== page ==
It took a lying evil behemoth to get me to blog again.

It’s no blinding insight that advertising often resorts to, ahem, a selective presentation of facts to make its case. So do we all, every day, in our dealings with others. Freshly blown-out hair and artful make-up are a selective presentation of the facts. Your resume is a selective presentation of the facts. That guy’s picture on match.com is a selective presentation of the facts.

We live in a world of truthiness. We know our mileage may vary. We know prescription drugs have all sorts of side-effects. We get it. But there are instances in advertising, as in life, where the presentation is so utterly, fantastically deceitful, so at odds with “the facts on the ground” as the generals say, that even a lard-ass, narcoleptic failed blogger is roused to protest.

Seen this ad?

You can’t have missed it. AT&T, which was seeing big share gains against Verizon Wireless purely because of its exclusive iPhone offering, was knocked on its ass when Verizon Wireless started its “We have a map for that” counter-terrorism surge. “We have a map” isn’t going to win anything at Cannes this year, but it’s tearing a new one for AT&T by reminding everyone of a simple truth: AT&T’s coverage sucks. That they appropriate and pervert Apple’s “We have an app for that” to deliver the message just makes it nastier and more memorable. And the visual comparison of Verizon’s coverage, blotting out the entire map of the United States except that place in Idaho where the Unabomber lived, to the hollowed-out emptiness that is AT&T’s coverage, is incredibly powerful.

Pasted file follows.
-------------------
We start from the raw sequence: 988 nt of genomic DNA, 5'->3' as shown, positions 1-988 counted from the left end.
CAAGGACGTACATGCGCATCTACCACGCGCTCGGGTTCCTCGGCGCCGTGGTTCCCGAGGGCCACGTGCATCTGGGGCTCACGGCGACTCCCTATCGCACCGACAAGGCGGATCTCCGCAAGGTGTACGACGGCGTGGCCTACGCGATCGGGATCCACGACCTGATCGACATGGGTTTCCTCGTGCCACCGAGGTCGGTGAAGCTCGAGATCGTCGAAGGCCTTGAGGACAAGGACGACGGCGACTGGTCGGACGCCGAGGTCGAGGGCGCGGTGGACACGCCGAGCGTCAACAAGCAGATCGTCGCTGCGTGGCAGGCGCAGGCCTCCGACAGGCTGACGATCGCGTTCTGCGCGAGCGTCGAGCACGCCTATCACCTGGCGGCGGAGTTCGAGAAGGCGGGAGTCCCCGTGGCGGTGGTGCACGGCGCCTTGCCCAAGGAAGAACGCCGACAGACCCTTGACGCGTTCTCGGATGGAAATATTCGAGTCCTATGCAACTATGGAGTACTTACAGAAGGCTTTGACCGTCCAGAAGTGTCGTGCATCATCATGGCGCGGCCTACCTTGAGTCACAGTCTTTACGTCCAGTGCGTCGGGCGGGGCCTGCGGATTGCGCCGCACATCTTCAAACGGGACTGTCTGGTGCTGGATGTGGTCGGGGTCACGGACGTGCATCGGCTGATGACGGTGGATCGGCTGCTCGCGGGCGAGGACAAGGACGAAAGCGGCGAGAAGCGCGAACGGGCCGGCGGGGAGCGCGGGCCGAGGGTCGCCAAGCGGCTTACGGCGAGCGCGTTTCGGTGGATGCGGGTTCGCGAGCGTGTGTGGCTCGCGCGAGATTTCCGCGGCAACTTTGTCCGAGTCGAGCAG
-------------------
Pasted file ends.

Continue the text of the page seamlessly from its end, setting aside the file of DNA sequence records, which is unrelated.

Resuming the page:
So how did that anemic coverage schematic grow into the vast orange, sea-to-shining-sea coverage map in AT&T’s ad?

They lied. Not in the “We can grow your penis overnight” way of low-life, unregulated advertisers. Because AT&T isn’t a corner hustler. It’s a big company, with a big legal department. So they did it the old-fashioned way: in the fine print.

As a service to readers in their baby-boom years, and to young ‘uns who read digital newspapers, let me bump it up a few point sizes, make it nice and big so you can read it:

“Map depicts an approximation of outdoor coverage. Map may include areas served by unaffiliated carriers, and may depict their licensed area rather than an approximation of their coverage. Actual coverage area may differ substantially from map graphics.”

“Actual coverage may differ substantially from map graphics.” This is not “Your mileage may vary,” brothers and sisters. This isn’t even Glen Beck on a bad day. This is lying, corporate style. For shame.

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